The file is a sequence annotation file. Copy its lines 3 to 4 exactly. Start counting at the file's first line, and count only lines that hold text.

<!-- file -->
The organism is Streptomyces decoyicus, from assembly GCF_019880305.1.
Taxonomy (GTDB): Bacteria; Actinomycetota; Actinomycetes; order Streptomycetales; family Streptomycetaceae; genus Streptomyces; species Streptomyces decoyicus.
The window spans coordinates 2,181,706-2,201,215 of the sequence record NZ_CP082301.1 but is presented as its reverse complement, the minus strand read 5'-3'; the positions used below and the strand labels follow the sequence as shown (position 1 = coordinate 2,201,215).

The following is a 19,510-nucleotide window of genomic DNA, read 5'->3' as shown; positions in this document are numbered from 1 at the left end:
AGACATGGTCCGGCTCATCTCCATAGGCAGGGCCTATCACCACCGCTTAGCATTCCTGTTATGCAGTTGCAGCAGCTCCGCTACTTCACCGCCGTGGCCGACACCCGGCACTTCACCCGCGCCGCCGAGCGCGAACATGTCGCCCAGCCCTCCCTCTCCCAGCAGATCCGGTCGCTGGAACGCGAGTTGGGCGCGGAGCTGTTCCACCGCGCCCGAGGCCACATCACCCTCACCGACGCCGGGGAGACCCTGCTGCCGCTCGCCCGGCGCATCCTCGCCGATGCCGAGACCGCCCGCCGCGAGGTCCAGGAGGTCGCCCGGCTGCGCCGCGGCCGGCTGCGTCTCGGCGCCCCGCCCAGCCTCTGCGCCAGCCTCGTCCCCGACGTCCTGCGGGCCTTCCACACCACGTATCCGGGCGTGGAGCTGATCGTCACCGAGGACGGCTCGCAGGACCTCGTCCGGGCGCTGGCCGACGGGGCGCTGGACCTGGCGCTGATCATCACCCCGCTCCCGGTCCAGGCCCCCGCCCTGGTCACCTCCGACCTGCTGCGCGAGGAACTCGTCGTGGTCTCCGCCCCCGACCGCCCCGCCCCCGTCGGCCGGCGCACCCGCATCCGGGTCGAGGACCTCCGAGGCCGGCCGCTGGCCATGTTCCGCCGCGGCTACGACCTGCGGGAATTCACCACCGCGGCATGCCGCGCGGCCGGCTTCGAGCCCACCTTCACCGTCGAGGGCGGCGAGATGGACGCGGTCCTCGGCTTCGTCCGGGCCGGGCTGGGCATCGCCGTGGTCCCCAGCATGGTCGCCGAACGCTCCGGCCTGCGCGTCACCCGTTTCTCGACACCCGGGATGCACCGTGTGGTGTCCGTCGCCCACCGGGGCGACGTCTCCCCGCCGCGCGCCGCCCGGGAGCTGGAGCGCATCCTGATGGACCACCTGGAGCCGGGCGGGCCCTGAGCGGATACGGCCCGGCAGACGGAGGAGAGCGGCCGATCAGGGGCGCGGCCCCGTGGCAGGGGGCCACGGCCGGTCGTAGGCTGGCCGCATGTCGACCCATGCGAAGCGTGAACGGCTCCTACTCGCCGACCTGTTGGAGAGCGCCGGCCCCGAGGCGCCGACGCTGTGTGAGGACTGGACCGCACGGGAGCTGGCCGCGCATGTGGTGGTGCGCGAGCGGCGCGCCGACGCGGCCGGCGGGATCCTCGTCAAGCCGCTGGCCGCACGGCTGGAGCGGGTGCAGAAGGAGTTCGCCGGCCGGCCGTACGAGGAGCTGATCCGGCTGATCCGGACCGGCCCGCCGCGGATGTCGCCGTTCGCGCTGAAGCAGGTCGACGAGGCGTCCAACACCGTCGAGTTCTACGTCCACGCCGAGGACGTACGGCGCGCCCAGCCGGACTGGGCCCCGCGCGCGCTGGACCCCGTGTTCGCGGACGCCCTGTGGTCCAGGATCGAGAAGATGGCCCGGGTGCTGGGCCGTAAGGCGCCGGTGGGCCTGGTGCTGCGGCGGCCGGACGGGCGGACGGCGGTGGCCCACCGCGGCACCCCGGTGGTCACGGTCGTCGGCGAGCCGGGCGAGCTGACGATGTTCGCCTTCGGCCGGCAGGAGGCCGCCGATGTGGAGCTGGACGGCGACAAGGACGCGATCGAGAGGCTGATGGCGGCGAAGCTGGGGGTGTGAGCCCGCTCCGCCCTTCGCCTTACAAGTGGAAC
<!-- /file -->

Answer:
The window spans coordinates 2,181,706-2,201,215 of the sequence record NZ_CP082301.1 but is presented as its reverse complement, the minus strand read 5'-3'; the positions used below and the strand labels follow the sequence as shown (position 1 = coordinate 2,201,215).

The following is a 19,510-nucleotide window of genomic DNA, read 5'->3' as shown; positions in this document are numbered from 1 at the left end: